And the debate continues.
First, a quick primer for the unfamiliar. Synergy is a video logging and tagging service that indexes and records all NBA plays. It spits out a stat called PPP (points per play), a valuation of how successful (or not) a specific player was in a specific situation (offensively and defensively). Like any metric, there is noise and can't be taken as an all-encompassing truth, but the specificity of the data provides a unique perspective, and is the closest thing we have to evaluating a player's defensive ability.
One more thing: the "play" in PPP is a possession that ends in a FGA, TO, or FTA (excluding technical FTs). It doesn't account for assists (within the specific situation), either made or allowed, so it's purely a measure of a player's ability to score and prevent his opponent from scoring (some of the assist data can be teased out from watching the likely recipient's data, though. For example, watching Turiaf's finishes off the pick and roll will give you a good idea of Curry's passing effectiveness from that situation. Note: this is entirely different from the raw data that Synergy provides, which has all of Curry's assists for one's viewing pleasure, unsorted. The nature of the tagged data, organized by the shot taker/turnover maker prevents organizing assist data thusly).
Also (I lied about one more thing), the defensive tagging is based on the primary defender at the beginning of the situation. So if Steph Curry is guarding Chris Duhon, but switches onto David Lee after a screen and Lee posts him up and attempts a shot, that play gets logged as post-up defense for Curry.
Without further ado: Numbers!
Stephen Curry - Offensive PPP
Monta Ellis - Offensive PPP
Analysis: Words in the middle of numbers! So this is a lot of data to digest, obviously, but there are some interesting things to pull out. One, Stephen Curry was the 2nd best Spot-Up shooter in the NBA last season (if you look at the notes, where I expressly state "don't care about NBA rank," you'll see why this is all kinds of impressive. It's really hard, in this system, to get a single digit ranking like that as a full-time player). I knew he was a great shooter, but I had no idea he was that good. Shooting over 50% from three as a rookie in that situation is mind-bottling. Unfortunately, he wasn't as impressive as a scorer in the main NBA PG roles (P&R and Isolation), but that's to be expected somewhat as a rookie. He wasn't awful (actually similar to Rondo's numbers), but as offensively gifted as he is, those numbers will need to increase as he goes along (and I'd expect they would). What's encouraging about his profile (Spot-Up, Cut and Off-Screen numbers mostly) is that he doesn't need to dominate the ball to score efficiently, a good sign that he can co-exist with another ball handler like Monta. He does struggle in transition and in getting to the line, so those will also be things to work on.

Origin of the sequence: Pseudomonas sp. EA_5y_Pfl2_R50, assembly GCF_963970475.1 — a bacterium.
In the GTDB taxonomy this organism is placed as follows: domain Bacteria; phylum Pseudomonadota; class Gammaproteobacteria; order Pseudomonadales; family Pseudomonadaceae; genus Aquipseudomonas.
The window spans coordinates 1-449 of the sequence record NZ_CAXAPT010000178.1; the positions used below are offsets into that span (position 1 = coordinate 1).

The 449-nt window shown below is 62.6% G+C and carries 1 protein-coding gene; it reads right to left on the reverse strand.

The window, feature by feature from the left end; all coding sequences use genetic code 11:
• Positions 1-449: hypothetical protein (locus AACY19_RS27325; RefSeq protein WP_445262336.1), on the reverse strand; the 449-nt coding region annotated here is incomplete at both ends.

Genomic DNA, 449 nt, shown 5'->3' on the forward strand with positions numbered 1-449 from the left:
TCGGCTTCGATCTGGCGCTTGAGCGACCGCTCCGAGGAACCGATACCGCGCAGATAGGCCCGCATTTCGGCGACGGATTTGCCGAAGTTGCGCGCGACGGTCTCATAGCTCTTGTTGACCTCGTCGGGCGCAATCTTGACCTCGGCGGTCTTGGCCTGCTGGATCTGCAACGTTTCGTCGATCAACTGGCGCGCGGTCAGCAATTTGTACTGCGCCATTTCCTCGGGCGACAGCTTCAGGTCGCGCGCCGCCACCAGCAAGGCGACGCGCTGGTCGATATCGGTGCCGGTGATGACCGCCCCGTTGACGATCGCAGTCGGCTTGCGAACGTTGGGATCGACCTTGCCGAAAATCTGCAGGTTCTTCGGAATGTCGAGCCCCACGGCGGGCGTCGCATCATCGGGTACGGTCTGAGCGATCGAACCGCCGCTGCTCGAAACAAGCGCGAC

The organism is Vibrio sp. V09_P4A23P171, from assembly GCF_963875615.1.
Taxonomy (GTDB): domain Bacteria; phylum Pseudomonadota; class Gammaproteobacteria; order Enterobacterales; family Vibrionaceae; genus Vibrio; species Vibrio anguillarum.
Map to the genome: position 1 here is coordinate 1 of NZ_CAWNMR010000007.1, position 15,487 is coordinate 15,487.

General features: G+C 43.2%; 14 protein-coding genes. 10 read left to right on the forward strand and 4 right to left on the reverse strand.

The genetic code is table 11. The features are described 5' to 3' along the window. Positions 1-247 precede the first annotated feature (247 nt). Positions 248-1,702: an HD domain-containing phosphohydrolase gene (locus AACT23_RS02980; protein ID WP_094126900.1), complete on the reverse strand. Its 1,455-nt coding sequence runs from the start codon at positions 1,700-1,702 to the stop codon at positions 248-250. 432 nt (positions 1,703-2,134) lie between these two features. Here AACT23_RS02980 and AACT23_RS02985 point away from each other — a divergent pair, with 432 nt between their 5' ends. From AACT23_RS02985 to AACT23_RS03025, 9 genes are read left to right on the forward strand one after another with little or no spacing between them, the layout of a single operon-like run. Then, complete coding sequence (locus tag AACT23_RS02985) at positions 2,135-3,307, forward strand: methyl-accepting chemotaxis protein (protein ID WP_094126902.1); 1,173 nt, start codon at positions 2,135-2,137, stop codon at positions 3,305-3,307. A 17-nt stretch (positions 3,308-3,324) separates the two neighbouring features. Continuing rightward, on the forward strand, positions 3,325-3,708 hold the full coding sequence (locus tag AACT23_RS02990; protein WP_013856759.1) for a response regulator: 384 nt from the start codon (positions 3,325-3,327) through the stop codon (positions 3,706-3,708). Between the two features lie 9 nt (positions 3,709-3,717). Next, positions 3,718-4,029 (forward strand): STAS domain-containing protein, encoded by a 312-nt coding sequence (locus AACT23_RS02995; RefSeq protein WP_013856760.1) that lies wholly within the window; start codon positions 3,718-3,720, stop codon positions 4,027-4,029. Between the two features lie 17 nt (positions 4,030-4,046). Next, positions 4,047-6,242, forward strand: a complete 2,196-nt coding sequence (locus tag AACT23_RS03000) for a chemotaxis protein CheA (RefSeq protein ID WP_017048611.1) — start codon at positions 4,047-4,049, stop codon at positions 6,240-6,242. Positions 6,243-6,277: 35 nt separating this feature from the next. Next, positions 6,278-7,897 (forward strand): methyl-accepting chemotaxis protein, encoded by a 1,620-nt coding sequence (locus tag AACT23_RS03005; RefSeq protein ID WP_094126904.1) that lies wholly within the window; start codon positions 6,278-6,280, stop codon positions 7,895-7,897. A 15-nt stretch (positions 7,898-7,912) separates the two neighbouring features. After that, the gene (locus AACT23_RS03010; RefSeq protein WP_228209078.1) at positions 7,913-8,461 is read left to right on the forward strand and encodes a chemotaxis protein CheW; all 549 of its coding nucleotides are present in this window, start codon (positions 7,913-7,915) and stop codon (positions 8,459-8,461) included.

Monta, on the other hand...yeah. The good news is GSW found their power forward! Just post him up and let him work, apparently. Looking at his profile it's easy to see why he had success as a second/third/fourth option. His speed working off screens and on hand offs is hard to control, as is his quickness in the open floor. His isolation game is abysmal, though, and is the reason his efficiency isn't anywhere near an acceptable level. As currently constructed, his offense just doesn't work. Something has to change.
Stephen Curry - Defensive PPP
Monta Ellis - Defensive PPP
Analysis: Quite promising numbers for the Golden Babyfaced Assassin Child. Intuitively, I felt like he had good defensive fundamentals, and understood how to stay in front of his man well enough, and Synergy backs that up somewhat. Being strong against the main attack modes he'll see his entire career as a rookie is an encouraging sign. Bigger guards will always try to post him up, but aside from the high shooting foul percentage, he's able to take care of himself, and can defend the Isolation/P&R better than a lot of veteran PGs already. Amazing. Big time struggles in the rotation department, and that shows up in Spot-Up defense. Some of that will be team defense, but a lot of that is Curry needing to learn NBA rotations. Rookies are expected to struggle in that area, and Curry is a rookie. Even if he stealth kills babies with his golden face.
Again, Monta comes out not looking so good. He's below average to downright terrible in every single category. Even excusing the Spot-Up numbers due to team defense, there are too many deficiencies to overlook. Combined with his average-at-best offense and Synergy paints a pretty damning picture of Monta. So, he's on a moped, obviously.
-%SF means percentage of shooting fouls for that given scenario.
-I omitted exceptionally small percentages (under 2%), so you mental math heroes wondering why things aren't adding up to 100%, that's your reason.
-Take the NBA ranks with grains of salt. A player only needs >2% of their possessions in a given situation to qualify and certain stats are dominated by bigs (transition for example) and/or specialists (spot-up shooting for example). They're mostly for fun, but do carry some information (if only rudimentary). Higher still is better, and really low is still really bad.
-Some ranges for Overall Offensive PPP (based on my observations so far, spent a few days with the data, by no means definite, invert for defensive ranges): <.80 is bad; .81-.89 is decent; .90-.95 is good; .96-.99 is great; 1.00+ is elite. This varies within the data somewhat. For example, average Transition and Cut PPPs are going to be much higher than the other categories, and Spot-Up is higher on average than every non-Transition/Cut situation. P&R Ball Handler and Isolation seem to be a bit lower on average, so adjust expectations accordingly. This is something the NBA Ranks will reflect well.